If you need to wash on the go, the other options are terrible: you'd need to store your nasty duds and wait for the sweet salvation of a washing machine at your destination. Or you could stop intermittently at quarter-sucking laundromats. Neither is a great option.
Here's a description of the genesis of the technique, courtesy of Steinbeck himself:
Quite early on my trip, however, I invented a method for washing clothes which you will go a long way to better. It came about this way. I had a large plastic garbage bucket with cover and bail. Since the normal movement of the truck tipped it over, I tethered it by a length of strong elastic rope of cotton-covered rubber to the clothes pole in my little closet, where it could juggle to its heart's content without spilling. After a day of this, I opened it to dispose of the stuff at a roadside garbage can and found the most thoroughly mixed and kneaded garbage I have ever seen. I suppose all great inventions spring from some such experience. The next morning, I washed the plastic bucket, put in two shirts, underwear, and socks, added hot water and detergent, and hung it by its rubber rope to the clothes pole, where it jiggled and danced crazily all day. That night I rinsed the clothes in a stream, and you've never seen clothes so clean. Inside Rocinante I strung a nylon line close to the window and hung the clothes to dry. From that time on, my clothing was washed on one day of driving and dried on the next.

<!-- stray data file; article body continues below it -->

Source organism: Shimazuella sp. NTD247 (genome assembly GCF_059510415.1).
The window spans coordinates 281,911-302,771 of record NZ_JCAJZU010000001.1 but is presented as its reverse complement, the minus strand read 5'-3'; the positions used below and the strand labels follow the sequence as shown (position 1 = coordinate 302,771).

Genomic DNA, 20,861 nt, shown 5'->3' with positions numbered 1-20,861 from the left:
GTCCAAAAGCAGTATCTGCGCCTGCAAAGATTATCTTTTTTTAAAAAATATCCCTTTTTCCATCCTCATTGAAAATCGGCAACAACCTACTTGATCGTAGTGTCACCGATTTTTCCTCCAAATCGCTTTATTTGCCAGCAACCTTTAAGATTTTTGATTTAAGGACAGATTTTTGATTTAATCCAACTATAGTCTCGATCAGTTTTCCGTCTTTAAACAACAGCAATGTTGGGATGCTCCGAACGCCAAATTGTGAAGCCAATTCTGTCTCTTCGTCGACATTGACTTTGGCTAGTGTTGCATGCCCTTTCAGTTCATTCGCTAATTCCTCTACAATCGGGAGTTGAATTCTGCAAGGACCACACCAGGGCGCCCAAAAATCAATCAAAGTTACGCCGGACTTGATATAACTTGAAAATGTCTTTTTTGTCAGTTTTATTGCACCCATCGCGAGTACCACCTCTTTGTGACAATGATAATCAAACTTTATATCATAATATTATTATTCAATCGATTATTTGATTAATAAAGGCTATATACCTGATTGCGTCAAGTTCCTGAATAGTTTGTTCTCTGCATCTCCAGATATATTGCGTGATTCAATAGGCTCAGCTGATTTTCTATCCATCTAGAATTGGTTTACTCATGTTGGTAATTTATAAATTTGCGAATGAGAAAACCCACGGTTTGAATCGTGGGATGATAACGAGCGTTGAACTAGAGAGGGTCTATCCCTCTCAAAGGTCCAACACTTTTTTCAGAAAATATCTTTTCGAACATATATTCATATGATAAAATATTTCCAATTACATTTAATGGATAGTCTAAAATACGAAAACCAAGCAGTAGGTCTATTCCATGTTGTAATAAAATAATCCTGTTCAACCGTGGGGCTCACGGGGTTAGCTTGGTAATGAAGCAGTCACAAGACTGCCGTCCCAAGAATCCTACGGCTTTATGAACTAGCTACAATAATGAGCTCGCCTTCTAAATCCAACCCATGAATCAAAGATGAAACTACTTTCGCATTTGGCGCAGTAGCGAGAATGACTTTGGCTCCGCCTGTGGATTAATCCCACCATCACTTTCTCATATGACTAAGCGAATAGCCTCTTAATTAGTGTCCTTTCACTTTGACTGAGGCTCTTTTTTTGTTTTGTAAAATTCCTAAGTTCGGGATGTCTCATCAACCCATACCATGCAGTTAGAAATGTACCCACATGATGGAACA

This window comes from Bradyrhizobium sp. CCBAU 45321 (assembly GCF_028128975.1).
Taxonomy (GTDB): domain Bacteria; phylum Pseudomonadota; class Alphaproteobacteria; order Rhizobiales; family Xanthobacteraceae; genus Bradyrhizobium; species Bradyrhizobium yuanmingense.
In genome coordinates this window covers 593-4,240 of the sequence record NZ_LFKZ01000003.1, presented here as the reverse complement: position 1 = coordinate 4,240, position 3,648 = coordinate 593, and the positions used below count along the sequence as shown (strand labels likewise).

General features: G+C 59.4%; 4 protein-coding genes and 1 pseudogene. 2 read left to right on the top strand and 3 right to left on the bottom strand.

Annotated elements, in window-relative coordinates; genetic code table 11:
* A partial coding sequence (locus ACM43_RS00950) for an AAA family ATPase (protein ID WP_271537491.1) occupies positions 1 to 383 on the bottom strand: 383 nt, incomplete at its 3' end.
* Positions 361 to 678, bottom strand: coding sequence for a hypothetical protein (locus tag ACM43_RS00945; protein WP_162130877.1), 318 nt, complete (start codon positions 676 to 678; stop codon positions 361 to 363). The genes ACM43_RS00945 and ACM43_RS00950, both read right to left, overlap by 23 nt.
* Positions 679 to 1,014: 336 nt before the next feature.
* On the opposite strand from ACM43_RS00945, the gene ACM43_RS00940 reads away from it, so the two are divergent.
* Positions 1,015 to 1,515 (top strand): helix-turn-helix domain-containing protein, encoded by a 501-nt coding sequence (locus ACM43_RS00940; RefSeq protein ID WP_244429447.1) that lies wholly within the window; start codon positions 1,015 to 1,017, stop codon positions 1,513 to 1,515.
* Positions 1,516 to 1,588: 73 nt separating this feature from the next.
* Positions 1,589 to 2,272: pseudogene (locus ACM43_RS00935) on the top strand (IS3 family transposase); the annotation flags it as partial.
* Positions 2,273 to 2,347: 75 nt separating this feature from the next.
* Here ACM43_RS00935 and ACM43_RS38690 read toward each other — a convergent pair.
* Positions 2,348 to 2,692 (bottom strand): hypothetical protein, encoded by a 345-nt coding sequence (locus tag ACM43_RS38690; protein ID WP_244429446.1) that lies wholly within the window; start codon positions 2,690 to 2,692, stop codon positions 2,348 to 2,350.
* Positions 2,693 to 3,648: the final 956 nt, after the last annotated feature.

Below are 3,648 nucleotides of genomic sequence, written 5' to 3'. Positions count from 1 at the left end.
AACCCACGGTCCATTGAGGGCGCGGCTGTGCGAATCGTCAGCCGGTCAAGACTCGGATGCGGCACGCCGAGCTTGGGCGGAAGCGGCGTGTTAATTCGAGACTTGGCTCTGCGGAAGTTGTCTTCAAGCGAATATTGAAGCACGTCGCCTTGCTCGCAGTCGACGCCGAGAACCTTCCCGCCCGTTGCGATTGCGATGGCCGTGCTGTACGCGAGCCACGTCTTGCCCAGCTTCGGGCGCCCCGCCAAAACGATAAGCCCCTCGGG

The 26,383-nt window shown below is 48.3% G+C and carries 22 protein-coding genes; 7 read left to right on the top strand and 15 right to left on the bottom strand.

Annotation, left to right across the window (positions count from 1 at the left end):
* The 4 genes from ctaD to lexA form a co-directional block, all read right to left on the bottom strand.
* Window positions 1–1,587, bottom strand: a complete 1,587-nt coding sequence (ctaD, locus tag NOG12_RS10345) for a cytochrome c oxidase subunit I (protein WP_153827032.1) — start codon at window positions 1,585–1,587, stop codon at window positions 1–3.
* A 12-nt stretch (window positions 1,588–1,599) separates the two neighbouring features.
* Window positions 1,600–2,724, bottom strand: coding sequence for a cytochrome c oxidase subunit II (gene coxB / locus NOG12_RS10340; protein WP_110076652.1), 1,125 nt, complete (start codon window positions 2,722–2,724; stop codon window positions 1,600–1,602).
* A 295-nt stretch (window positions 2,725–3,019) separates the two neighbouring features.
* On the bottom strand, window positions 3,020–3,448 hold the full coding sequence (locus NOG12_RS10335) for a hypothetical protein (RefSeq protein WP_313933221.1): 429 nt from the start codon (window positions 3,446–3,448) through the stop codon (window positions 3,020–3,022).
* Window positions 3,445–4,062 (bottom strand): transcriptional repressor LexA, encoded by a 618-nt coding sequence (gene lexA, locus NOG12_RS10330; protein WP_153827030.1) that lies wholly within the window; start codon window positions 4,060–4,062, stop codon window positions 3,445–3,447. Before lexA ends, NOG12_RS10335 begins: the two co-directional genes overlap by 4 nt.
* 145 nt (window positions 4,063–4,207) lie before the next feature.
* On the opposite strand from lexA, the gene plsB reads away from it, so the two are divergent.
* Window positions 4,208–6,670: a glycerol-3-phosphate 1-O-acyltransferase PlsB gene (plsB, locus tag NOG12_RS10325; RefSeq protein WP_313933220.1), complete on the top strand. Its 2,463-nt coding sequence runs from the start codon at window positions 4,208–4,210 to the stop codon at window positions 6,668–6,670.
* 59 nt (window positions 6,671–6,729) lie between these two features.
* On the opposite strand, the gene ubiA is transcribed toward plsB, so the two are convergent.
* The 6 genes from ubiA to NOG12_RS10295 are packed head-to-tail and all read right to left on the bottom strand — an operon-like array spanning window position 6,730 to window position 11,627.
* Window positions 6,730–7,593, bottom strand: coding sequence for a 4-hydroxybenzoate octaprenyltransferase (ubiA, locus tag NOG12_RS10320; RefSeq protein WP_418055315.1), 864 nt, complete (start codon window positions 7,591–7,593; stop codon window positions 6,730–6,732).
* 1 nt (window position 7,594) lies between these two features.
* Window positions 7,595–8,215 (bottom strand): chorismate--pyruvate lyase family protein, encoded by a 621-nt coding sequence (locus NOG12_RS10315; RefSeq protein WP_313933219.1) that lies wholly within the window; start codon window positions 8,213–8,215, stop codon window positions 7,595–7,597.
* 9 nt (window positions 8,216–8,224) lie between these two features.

That is a long way of saying, "Put the clothes in a bucket with some water and some soap." Read on for an even longer version with photographic accompaniment.